PHILADELPHIA - While many appreciated the pope's recognition of clergy abuse Sunday, victims say that the pontiff's words were not enough.

Pope Francis met with clergy sex abuse victims in Philadelphia on Sunday, and promised to hold those responsible accountable.

"I commit to a careful oversight to ensure that youth are protected, and all responsible will be held accountable," he says.

Robert Hoatson, former priest with the Archdiocese of Newark who now counsels victims of abuse, says victims want the pope to hold bishops accountable for allowing priests who have abused to stay in ministry.

"Are you going to fire them because you haven't fired anybody yet?" Hoatson says. "Are you going to tell the bishops to stop blocking legislation in the United States that will give victim survivors their day in court?"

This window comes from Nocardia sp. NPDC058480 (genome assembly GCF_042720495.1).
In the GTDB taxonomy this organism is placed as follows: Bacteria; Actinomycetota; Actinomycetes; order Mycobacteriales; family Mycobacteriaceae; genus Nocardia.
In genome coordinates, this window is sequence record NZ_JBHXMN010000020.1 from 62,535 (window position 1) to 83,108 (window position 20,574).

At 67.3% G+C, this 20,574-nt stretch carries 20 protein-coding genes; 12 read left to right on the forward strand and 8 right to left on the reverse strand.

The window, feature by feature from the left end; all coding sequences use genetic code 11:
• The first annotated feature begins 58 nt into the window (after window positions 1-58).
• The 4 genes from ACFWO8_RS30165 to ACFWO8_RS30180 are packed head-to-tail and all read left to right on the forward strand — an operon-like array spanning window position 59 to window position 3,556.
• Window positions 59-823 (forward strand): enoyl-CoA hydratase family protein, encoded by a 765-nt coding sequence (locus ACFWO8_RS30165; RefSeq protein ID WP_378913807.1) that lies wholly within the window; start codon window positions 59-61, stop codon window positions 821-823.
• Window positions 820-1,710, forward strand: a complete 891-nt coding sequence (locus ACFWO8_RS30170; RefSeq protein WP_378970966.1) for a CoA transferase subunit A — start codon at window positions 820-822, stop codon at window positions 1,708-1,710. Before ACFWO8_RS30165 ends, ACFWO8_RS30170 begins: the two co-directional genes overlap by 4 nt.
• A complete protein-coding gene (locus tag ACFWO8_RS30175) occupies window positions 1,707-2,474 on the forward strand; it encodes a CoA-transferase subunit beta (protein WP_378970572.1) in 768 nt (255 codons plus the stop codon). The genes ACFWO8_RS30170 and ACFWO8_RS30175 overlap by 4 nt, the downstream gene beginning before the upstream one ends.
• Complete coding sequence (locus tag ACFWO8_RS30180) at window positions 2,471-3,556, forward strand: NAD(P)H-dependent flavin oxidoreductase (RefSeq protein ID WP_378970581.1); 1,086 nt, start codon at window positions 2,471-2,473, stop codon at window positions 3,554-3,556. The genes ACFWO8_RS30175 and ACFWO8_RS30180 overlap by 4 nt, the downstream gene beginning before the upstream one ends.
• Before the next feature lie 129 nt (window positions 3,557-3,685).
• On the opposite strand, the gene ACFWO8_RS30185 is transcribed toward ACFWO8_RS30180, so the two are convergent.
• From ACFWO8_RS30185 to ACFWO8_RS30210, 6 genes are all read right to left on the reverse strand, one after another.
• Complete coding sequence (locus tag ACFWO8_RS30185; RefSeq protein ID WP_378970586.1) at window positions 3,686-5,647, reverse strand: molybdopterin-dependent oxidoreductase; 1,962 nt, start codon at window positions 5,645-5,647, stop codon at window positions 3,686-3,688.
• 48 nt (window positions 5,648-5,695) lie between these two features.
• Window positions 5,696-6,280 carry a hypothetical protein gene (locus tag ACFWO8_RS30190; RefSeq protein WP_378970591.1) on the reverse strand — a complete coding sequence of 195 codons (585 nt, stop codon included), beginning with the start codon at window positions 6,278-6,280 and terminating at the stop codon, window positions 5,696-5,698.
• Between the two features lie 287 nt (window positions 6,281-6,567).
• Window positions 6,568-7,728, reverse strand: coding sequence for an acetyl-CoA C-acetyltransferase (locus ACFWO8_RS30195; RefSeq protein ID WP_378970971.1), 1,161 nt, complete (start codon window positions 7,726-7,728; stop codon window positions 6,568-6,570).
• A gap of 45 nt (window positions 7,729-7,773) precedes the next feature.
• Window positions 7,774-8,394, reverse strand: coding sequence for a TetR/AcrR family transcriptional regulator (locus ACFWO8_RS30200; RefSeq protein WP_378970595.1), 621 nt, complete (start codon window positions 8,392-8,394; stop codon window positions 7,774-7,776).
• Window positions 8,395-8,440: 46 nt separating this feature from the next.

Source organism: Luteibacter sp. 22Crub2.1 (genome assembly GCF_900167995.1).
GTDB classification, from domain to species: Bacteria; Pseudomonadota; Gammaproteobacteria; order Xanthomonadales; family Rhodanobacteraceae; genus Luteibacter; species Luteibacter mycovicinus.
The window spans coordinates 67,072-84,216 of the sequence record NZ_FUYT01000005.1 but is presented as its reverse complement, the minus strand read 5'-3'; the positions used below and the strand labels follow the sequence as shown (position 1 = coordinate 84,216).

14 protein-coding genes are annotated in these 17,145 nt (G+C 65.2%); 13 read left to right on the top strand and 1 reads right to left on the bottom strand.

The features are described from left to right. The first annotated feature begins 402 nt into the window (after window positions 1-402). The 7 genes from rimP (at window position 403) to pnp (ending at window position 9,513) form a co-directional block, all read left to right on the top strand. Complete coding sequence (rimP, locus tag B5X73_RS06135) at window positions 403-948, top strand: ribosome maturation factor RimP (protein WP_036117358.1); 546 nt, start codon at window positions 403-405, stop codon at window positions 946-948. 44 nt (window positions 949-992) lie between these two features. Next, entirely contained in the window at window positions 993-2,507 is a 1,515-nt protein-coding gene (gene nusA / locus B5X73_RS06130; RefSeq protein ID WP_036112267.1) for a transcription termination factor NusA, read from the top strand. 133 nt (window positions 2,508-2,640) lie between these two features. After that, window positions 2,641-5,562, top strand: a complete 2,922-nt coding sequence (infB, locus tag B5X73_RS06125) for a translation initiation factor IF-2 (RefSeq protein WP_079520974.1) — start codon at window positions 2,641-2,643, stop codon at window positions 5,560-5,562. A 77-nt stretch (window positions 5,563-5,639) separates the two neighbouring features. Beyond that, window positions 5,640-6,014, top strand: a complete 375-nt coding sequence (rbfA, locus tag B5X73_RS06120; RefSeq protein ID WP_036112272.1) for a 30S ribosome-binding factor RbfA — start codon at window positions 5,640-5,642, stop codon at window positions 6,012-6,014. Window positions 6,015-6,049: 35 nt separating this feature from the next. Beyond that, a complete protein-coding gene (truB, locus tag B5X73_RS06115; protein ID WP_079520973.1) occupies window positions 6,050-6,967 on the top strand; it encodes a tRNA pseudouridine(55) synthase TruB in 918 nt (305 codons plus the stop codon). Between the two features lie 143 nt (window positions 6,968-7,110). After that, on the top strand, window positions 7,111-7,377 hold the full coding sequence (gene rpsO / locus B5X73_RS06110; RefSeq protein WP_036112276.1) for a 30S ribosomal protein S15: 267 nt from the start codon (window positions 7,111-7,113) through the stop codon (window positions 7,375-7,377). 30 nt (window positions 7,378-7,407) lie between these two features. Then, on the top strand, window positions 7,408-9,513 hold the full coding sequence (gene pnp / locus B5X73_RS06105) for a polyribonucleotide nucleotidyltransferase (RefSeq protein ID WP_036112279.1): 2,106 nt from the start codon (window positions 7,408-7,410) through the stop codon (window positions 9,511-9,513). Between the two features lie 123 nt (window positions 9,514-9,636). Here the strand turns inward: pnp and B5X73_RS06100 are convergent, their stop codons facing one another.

In June, Pope Francis set up a tribunal to examine bishops of wrongdoing.

Hoatson's group offered the names Archbishop John Meyers of Newark, former Cardinal Justin Rigali of Philadelphia, and Cardinal Raymond Burke.

He says that the pontiff hasn't outlined the procedure he plans to use to investigate and hold the bishops accountable.

Victims say that laws have to be changed to allow for the statute of limitations to be lifted on the abuse cases so the abusers will be held accountable.